Since then, it is strange…it seems very, very strange to me because I have been absolutely harmless to everybody, yet I have been in danger many times. Many attempts have been made on my life. I have always wondered, since life will end by itself sooner or later, why anybody should be interested to put an end to it in the middle. What purpose can it serve? If I could be convinced of that purpose I can stop breathing this very moment….

But when she had said to Bhoora, "If anyone touches my child, you are not just to fire into the air because we believe in Jainism…. That belief is good, but only in the temple. In the marketplace we have to behave in the way of the world, and the world is not Jaina. How can we behave according to our philosophy?"

I can see her crystal-clear logic. If you are talking to a man who does not understand English, you cannot speak to him in English. If you speak to him in his own language then there is more possibility of communication. Philosophies are languages; let that be clearly noted. Philosophies don't mean anything at all-they are languages. And the moment I heard my grandmother say to Bhoora, "When a dakait tries to steal my child, speak the language he understands, forget all about Jainism"-in that moment I understood. Although it was not so clear to me as it became later on, it must have been clear to Bhoora. My grandfather certainly understood the situation because he closed his eyes and started repeating his mantra: "Namo arihantanam namo…namo siddhanam namo…."

I laughed, my grandmother giggled; Bhoora, of course, only smiled. But everybody understood the situation-and she was right, as always….

My grandmother had the same quality of being always right. She said to Bhoora, "Do you think these dakaits believe in Jainism? And that old fool…" she indicated my grandfather who was repeating his mantra. She then said, "That old fool has only told you to fire into the air because we should not kill. Let him repeat his mantra. Who is telling him to kill? You are not a Jaina, are you?"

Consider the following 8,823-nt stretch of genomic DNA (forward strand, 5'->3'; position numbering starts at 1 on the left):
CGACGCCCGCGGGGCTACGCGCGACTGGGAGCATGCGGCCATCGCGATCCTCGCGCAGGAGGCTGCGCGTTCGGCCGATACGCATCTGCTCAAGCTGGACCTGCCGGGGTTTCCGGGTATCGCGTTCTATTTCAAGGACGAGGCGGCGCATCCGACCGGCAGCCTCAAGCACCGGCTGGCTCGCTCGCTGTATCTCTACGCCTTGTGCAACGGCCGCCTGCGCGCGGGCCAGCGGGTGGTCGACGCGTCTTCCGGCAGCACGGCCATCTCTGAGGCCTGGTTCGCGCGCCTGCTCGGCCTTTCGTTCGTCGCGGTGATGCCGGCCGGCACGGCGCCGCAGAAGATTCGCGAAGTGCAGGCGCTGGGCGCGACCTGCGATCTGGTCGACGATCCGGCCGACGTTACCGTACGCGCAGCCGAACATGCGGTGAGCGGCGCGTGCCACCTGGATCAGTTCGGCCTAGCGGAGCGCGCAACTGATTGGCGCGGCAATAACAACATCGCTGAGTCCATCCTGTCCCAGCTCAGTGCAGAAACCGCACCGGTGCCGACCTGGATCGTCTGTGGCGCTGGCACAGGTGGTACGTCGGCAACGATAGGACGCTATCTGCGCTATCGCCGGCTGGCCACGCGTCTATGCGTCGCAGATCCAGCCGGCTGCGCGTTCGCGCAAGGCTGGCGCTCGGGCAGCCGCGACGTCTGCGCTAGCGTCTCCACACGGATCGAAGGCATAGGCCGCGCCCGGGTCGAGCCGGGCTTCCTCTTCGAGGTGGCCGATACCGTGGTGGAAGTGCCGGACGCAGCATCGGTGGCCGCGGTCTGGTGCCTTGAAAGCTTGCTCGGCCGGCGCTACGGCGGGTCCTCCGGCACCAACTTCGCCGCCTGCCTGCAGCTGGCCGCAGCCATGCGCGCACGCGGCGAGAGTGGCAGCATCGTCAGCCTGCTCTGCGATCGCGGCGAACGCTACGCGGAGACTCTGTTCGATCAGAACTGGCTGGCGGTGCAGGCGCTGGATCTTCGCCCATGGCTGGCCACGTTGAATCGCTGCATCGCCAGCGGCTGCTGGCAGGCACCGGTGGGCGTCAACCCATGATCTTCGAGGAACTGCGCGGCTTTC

I knew instinctively at that moment that if Bhoora was a Jaina he would lose his job. I had never bothered before whether Bhoora was a Jaina or not. For the first time I became concerned about the poor man, and started praying. I did not know to whom, because Jainas don't believe in any God. I was never indoctrinated into any belief, but still I started saying within myself, "God, if you are there, save this poor man's job." Do you see the point? Even then I said, "If you are there…." I cannot lie even in such a situation.

But mercifully Bhoora was not a Jaina. He said, "I am not a Jaina so I don't care."
My Nani said, "Then remember what I have told you, not what that old fool has said."
In fact she always used to use that term for my grandfather: "that old fool". But that "old fool" is dead. My mother…my grandmother is dead. Excuse me, again I said "my mother." I really cannot believe she was not my mother and only my grandmother…
When she spoke to Bhoora I knew she meant it. Bhoora knew she meant it too. When my grandfather started the mantra, I knew he also understood that she meant business.
Twice I was attacked-and to me it was a joy, an adventure. In fact, deep down I wanted to know what it meant to be abducted. That has always been my characteristic, you can call it my character. It is a quality I rejoice in. I used to go on my horse to the woods which belonged to us. My grandfather promised that all that belonged to him would be willed to me, and he was true to his word. He never gave a single pai to anybody else.

He had thousands of acres of land. Of course, in those days it didn't have any value. But value is not my concern-it was so beautiful: those tall trees, and a great lake, and in summer when the mangoes became ripe it was so fragrant. I used to go there on my horse so often that the horse became accustomed to my path….

I used to go on my horse, and seeing those horses in Princess Diana's wedding procession I could not believe that England could have such beautiful horses….

All those people, and I could only love the horses! They were the real people. What joy! What steps! What dance! Just sheer celebration. I immediately remembered my own horse, and those days…their fragrance is there still. I can see the lake, and myself as a child on the horse in the woods. It is strange-I can smell the mangoes, the neem trees, the pines, and I can also smell my horse.

It is good that I was not allergic to smell in those days, or, who knows, I may have been allergic but unaware of it. It is a strange coincidence that the year of my enlightenment was also the year of my becoming allergic.


PART I Osho's Past Lives

PART II 1931-1939 Kuchwada

Osho’s parents’ marriage

Unusual events while Osho is in his mother’s womb

1931 Osho is born in the village of Kuchwada

Osho’s grandparents, Nani and Nana

The family servant, Bhoora

Osho argues with Nana's guru